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Notes From PyATL 2014-07-10


  • The Weather Channel is hiring
  • So is AirSage (sp?)

Functional Programming in Python - A Sampler (Cliff)

Functional programming languages make big promises

  • Makes it easy to write robust, modular, decoupled code
  • They’re easy to test (since output is solely dependent on input)
  • They make programming fun

Do they deliver?

  • Didn’t find it worth the switching costs, personally.
  • Has a problem with the no I/O thing
  • I don’t think he gets the “no state” thing; there’s no mutable, shared state, not no state at all.

Hallmarks of Functional Code

  • Functions are first-class objects
  • Functions are typically very small
  • Closures
  • Partials/curried functions
  • Recursion
  • Immutable

Various Places that Functional Idioms Can Be Useful

  • He’s using templating as an example of how to use partials; that’s interesting. I’m going to have to look into this.
  • Interesting point about Python 3’s crazy argument ordering options and partials (how does partial application work with some of the wilder ones?)


  • Maybe use Python in a more functional style
  • Admits he doesn’t do this currently, so it’s aspirational
  • Use list comprehensions more
  • Isolating I/O looks like a good idea
  • Closures, decorators, and partials are a yes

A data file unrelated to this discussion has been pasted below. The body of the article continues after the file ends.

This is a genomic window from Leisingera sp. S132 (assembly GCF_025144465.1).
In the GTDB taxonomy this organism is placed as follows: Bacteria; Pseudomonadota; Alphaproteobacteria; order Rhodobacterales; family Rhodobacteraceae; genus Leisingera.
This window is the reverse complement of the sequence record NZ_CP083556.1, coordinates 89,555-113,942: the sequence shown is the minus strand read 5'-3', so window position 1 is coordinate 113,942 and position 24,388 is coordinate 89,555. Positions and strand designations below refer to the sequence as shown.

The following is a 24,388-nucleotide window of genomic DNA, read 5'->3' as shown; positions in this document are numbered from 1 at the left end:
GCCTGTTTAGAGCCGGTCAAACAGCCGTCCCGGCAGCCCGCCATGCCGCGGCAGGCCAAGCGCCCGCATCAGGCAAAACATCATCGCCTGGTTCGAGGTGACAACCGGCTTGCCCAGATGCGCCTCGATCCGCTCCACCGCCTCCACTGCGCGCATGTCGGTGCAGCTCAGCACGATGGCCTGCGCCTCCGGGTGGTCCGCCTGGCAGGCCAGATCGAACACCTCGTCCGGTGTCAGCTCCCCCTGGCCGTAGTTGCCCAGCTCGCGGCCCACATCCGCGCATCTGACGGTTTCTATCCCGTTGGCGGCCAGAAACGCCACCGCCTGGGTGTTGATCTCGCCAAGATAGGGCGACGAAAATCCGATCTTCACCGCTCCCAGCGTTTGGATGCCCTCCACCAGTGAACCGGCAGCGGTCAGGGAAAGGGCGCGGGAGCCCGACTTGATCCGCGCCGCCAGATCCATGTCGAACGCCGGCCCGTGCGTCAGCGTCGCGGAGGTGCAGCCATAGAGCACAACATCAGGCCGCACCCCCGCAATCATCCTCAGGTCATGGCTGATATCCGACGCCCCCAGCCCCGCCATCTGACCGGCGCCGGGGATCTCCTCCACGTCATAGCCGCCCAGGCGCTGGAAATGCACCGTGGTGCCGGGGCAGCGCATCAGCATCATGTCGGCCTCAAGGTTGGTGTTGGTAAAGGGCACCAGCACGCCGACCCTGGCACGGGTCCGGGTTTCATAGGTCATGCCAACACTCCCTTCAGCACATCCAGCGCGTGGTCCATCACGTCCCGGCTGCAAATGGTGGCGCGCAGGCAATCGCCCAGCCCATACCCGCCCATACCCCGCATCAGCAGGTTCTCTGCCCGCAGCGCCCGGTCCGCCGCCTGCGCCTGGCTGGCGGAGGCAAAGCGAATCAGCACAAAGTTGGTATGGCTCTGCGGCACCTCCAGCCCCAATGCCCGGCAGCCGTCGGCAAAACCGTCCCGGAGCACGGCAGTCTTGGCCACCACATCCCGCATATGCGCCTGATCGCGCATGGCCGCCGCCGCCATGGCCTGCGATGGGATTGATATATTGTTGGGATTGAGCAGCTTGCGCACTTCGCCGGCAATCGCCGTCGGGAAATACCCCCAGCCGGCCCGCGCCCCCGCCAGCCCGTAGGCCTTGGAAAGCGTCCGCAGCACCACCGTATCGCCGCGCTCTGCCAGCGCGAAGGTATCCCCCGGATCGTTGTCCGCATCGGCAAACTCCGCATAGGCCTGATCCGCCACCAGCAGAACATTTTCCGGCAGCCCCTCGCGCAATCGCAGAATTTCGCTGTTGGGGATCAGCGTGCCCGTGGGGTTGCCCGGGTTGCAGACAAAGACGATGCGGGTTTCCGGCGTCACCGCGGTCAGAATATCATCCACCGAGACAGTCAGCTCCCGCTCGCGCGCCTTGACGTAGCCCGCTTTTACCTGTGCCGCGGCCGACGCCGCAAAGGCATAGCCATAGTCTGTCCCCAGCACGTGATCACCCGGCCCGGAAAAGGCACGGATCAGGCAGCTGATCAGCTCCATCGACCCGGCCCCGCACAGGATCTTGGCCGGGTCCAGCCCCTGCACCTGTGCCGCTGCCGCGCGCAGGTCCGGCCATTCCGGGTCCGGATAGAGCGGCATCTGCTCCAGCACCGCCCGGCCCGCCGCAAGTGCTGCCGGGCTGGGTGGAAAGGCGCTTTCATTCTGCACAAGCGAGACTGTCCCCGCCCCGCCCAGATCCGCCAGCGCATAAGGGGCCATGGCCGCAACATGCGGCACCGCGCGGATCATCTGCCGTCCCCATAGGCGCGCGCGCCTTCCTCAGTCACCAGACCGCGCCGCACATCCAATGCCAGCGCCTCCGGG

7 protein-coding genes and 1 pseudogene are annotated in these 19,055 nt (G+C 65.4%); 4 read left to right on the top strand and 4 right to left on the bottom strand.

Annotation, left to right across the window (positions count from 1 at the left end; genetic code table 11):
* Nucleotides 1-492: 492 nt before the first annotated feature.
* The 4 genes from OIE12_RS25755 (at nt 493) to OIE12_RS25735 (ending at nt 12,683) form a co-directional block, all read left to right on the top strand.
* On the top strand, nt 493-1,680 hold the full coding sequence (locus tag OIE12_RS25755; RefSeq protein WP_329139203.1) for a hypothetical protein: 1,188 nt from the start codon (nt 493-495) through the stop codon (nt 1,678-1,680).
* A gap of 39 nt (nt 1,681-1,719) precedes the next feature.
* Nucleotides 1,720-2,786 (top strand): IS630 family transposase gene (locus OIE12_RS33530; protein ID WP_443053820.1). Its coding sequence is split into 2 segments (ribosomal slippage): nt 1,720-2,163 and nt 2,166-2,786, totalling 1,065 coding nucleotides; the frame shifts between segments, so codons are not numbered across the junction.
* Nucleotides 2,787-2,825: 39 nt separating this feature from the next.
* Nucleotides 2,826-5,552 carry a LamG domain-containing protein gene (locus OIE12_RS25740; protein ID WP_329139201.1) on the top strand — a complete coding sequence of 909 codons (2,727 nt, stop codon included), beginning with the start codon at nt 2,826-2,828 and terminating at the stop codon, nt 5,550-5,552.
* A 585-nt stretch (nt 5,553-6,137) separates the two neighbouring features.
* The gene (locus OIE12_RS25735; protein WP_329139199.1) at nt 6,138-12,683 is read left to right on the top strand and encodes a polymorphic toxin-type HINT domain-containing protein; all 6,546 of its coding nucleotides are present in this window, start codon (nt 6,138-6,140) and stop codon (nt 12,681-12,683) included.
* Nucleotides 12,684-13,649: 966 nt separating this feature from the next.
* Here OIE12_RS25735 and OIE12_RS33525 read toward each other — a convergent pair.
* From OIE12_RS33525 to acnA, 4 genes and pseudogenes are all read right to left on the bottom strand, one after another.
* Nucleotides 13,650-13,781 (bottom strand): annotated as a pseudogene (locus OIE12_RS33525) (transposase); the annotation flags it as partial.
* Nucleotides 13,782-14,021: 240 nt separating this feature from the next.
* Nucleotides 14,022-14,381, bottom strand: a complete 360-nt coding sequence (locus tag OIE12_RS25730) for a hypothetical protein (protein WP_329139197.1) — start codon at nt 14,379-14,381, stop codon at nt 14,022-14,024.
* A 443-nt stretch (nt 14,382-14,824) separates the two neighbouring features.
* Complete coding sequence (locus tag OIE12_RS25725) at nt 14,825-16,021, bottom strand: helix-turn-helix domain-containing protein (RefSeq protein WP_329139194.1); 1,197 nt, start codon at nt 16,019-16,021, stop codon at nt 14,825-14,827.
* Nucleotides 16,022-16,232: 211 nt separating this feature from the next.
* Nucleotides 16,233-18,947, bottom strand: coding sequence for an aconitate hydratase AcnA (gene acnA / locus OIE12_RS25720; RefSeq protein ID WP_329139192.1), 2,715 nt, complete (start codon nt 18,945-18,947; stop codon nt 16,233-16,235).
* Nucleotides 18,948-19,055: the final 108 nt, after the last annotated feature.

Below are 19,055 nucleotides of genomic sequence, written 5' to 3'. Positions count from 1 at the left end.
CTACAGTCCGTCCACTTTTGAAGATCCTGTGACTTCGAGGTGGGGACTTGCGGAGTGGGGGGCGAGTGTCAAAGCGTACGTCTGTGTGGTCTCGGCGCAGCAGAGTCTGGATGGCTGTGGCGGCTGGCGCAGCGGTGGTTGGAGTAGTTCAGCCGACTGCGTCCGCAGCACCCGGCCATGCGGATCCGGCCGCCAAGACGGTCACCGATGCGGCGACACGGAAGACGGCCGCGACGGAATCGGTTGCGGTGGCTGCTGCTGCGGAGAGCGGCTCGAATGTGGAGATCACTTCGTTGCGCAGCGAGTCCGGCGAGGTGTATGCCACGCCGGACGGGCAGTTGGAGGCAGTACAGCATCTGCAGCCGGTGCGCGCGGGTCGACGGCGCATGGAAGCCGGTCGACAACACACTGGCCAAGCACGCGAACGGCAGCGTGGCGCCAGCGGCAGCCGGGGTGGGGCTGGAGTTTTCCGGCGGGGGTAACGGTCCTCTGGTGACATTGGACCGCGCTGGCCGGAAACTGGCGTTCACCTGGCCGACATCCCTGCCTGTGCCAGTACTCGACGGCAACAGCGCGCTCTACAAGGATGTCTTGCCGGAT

• Still doesn’t like recursion

Random observations by me

  • I didn’t realize iPython Notebook had presentation capabilities; I’m going to have to play with that.

GNU Radio and Python (Andrew Henshaw)

  • According to Andrew, it’s more him showing off instead of demonstrating programming techniques.
  • GNU Radio is for signal processing
  • It’s a C++ kernel wrapped in beautiful Python goodness
  • It’s dataflow-oriented
  • Software-defined radio is apparently a big thing, lately
  • Apparently, hardware has gotten fast enough that software Digital Signal Processing (DSP) is fast enough to replace dedicated hardware, which brings all the standard flexibility wins that software tends to provide over dedicated hardware.
  • There’s some crazy $20 dongle that can work as a receiver for just about every frequency band you could want, and feed it into software-defined radio
  • Fancy: you can draw a dataflow diagram to define your DSP pipeline.
  • That’s pretty awesome: assuming I didn’t miss anything, he just ran a touch-tone dialer program, in Python, generated from his fancy-pants dataflow diagram. It was a 7.
  • The gremlins are out in full force (technical presentations are like crack for these things); his GUI example with a volume slider suddenly stopped working despite working earlier.
  • My computer’s battery is now toast, so you’ll have to talk to him if you want the details of the presentation/demo.